Once relay control line 194 is powered, current is received at first main terminals 207, 210 and 213 of drive switches 197-199 respectively. Having received a signal from a switch 116-118 on keypad 110, main processor 216 selectively activates one or more of input terminals 204, 205 and 206 of drive switches 197-199 in order to allow current to pass to one or more of control switches 169-171. Thus, for example, if a consumer simply wants to dispense water from dispensing unit 14, activating switch 128 and key 116 sends power along relay control line 194, while main processor 216 provides a signal to input terminal 204, thereby allowing control switch 169 to activate water valve 157, releasing water from dispensing unit 14. In a similar manner, the operation of control switch 170, with or without control switch 171, can be controlled.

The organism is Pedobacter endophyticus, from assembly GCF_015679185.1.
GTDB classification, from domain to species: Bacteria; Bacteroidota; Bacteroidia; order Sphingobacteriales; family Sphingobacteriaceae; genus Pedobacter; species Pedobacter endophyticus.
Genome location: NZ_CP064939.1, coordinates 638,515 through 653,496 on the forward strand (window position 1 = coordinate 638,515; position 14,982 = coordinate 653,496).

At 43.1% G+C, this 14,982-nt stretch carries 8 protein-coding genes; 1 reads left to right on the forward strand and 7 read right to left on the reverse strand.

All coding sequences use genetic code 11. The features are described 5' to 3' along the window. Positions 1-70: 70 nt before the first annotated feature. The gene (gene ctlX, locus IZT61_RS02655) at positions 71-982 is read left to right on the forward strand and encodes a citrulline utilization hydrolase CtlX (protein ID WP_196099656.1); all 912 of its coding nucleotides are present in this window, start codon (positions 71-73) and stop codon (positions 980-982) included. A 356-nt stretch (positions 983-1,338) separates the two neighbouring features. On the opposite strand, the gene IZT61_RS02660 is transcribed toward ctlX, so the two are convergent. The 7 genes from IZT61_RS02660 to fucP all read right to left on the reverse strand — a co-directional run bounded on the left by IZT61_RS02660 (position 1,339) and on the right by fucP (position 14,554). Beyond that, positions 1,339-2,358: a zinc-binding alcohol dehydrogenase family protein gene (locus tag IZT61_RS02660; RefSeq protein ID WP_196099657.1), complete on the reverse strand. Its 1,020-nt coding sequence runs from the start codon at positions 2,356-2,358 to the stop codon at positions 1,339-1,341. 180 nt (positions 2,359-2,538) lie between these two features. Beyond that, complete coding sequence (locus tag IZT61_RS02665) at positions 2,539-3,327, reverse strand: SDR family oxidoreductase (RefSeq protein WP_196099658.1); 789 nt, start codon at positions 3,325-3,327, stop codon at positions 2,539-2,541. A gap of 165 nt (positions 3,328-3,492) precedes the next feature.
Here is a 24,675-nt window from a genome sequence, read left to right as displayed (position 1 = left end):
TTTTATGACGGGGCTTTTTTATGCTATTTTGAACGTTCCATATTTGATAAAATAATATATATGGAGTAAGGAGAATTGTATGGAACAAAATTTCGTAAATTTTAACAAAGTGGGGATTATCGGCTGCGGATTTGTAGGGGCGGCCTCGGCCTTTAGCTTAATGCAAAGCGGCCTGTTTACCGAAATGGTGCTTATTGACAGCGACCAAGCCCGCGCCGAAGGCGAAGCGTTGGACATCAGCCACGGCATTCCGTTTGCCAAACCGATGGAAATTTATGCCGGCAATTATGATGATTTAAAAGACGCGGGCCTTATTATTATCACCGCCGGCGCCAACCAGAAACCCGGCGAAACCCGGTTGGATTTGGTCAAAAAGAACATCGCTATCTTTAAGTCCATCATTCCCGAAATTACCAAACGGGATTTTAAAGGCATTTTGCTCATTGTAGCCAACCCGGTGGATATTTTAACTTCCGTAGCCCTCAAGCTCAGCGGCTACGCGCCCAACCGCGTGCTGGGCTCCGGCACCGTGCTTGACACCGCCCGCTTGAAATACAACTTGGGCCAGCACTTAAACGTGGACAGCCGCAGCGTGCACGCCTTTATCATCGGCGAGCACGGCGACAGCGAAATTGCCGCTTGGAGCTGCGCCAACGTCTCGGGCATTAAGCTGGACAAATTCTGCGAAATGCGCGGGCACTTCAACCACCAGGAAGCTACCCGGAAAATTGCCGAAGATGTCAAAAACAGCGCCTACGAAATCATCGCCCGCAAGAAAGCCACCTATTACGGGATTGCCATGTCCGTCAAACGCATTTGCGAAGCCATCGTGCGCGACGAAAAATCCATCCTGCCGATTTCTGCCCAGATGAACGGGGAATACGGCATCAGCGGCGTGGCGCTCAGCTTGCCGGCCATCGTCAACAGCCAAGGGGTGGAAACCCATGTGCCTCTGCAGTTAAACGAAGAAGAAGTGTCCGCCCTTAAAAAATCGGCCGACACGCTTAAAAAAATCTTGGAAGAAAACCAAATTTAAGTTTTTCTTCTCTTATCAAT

At this point, it should be understood that the present invention provides a control system that ensures that single or multiple electronic component failures will not result in unintended dispensing of a water product from dispensing unit 14. That is, by ensuring that current passes through dispensing switches 128 and/or 130, and by providing multiple levels of redundancy, such as switching units 284, 297 and drive switches 197-199, dispensing unit 14 will not release a water product without being activated by a consumer. In this way, second control circuit 144 actually regulates the ability of main processor 216 to operate drive units 157 and 159. Therefore, a short in main processor 216, which could potentially provide a signal to one or more of input terminals 204-206, would still not enable an unintended dispensing operation to occur. Similarly, a short in fountain processor 240 would not enable power to flow through relay control line 194. Moreover, the use of three different voltage levels provides a further control degree against an unintentional dispensing operation, while also enabling membrane switches to be readily used in dispensing unit 14 given the minimal voltage levels maintained at dispensing unit 14 at all times.